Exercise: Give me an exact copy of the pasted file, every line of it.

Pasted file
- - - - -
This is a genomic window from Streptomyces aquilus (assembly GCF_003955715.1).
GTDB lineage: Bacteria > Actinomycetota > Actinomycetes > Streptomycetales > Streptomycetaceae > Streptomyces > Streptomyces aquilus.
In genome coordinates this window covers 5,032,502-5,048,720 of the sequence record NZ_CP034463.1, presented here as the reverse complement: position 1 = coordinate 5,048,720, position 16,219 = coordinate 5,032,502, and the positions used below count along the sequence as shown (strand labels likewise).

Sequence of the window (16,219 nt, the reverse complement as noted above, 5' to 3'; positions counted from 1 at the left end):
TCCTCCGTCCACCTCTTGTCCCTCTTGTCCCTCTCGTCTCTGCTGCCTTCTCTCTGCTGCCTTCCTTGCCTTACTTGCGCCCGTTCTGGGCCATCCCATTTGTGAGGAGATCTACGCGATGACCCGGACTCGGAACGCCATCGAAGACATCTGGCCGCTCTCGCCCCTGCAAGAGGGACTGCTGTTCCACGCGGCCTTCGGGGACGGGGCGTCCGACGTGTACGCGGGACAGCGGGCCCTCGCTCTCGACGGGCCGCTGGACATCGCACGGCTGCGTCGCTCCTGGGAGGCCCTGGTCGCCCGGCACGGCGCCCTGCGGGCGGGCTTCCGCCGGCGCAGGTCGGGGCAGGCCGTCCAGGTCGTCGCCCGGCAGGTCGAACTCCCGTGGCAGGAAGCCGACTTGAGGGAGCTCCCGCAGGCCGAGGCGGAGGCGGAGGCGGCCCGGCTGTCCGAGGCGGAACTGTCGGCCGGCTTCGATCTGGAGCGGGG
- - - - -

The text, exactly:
This is a genomic window from Streptomyces aquilus (assembly GCF_003955715.1).
GTDB lineage: Bacteria > Actinomycetota > Actinomycetes > Streptomycetales > Streptomycetaceae > Streptomyces > Streptomyces aquilus.
In genome coordinates this window covers 5,032,502-5,048,720 of the sequence record NZ_CP034463.1, presented here as the reverse complement: position 1 = coordinate 5,048,720, position 16,219 = coordinate 5,032,502, and the positions used below count along the sequence as shown (strand labels likewise).

Sequence of the window (16,219 nt, the reverse complement as noted above, 5' to 3'; positions counted from 1 at the left end):
TCCTCCGTCCACCTCTTGTCCCTCTTGTCCCTCTCGTCTCTGCTGCCTTCTCTCTGCTGCCTTCCTTGCCTTACTTGCGCCCGTTCTGGGCCATCCCATTTGTGAGGAGATCTACGCGATGACCCGGACTCGGAACGCCATCGAAGACATCTGGCCGCTCTCGCCCCTGCAAGAGGGACTGCTGTTCCACGCGGCCTTCGGGGACGGGGCGTCCGACGTGTACGCGGGACAGCGGGCCCTCGCTCTCGACGGGCCGCTGGACATCGCACGGCTGCGTCGCTCCTGGGAGGCCCTGGTCGCCCGGCACGGCGCCCTGCGGGCGGGCTTCCGCCGGCGCAGGTCGGGGCAGGCCGTCCAGGTCGTCGCCCGGCAGGTCGAACTCCCGTGGCAGGAAGCCGACTTGAGGGAGCTCCCGCAGGCCGAGGCGGAGGCGGAGGCGGCCCGGCTGTCCGAGGCGGAACTGTCGGCCGGCTTCGATCTGGAGCGGGG